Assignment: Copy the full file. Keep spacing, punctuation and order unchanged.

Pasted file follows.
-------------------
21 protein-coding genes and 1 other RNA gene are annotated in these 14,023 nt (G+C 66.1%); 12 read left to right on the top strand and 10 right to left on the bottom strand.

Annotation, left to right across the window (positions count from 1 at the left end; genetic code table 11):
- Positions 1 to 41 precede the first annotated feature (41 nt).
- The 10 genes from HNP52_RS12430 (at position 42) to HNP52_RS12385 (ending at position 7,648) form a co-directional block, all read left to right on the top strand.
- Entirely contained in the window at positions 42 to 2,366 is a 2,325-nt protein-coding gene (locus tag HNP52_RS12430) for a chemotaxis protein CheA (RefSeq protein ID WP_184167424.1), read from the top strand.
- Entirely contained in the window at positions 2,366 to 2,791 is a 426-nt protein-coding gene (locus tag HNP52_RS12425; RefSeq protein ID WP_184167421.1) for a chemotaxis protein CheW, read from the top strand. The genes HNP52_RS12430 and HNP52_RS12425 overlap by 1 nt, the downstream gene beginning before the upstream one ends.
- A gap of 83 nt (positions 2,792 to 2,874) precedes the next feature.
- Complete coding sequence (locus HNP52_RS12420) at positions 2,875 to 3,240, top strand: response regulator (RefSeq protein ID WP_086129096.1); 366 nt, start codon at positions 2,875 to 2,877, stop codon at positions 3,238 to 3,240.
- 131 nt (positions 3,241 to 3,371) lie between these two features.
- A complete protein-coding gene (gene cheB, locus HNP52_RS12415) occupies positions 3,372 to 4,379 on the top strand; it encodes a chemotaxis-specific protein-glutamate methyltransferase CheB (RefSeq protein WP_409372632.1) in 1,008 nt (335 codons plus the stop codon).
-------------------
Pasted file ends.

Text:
21 protein-coding genes and 1 other RNA gene are annotated in these 14,023 nt (G+C 66.1%); 12 read left to right on the top strand and 10 right to left on the bottom strand.

Annotation, left to right across the window (positions count from 1 at the left end; genetic code table 11):
- Positions 1 to 41 precede the first annotated feature (41 nt).
- The 10 genes from HNP52_RS12430 (at position 42) to HNP52_RS12385 (ending at position 7,648) form a co-directional block, all read left to right on the top strand.
- Entirely contained in the window at positions 42 to 2,366 is a 2,325-nt protein-coding gene (locus tag HNP52_RS12430) for a chemotaxis protein CheA (RefSeq protein ID WP_184167424.1), read from the top strand.
- Entirely contained in the window at positions 2,366 to 2,791 is a 426-nt protein-coding gene (locus tag HNP52_RS12425; RefSeq protein ID WP_184167421.1) for a chemotaxis protein CheW, read from the top strand. The genes HNP52_RS12430 and HNP52_RS12425 overlap by 1 nt, the downstream gene beginning before the upstream one ends.
- A gap of 83 nt (positions 2,792 to 2,874) precedes the next feature.
- Complete coding sequence (locus HNP52_RS12420) at positions 2,875 to 3,240, top strand: response regulator (RefSeq protein ID WP_086129096.1); 366 nt, start codon at positions 2,875 to 2,877, stop codon at positions 3,238 to 3,240.
- 131 nt (positions 3,241 to 3,371) lie between these two features.
- A complete protein-coding gene (gene cheB, locus HNP52_RS12415) occupies positions 3,372 to 4,379 on the top strand; it encodes a chemotaxis-specific protein-glutamate methyltransferase CheB (RefSeq protein WP_409372632.1) in 1,008 nt (335 codons plus the stop codon).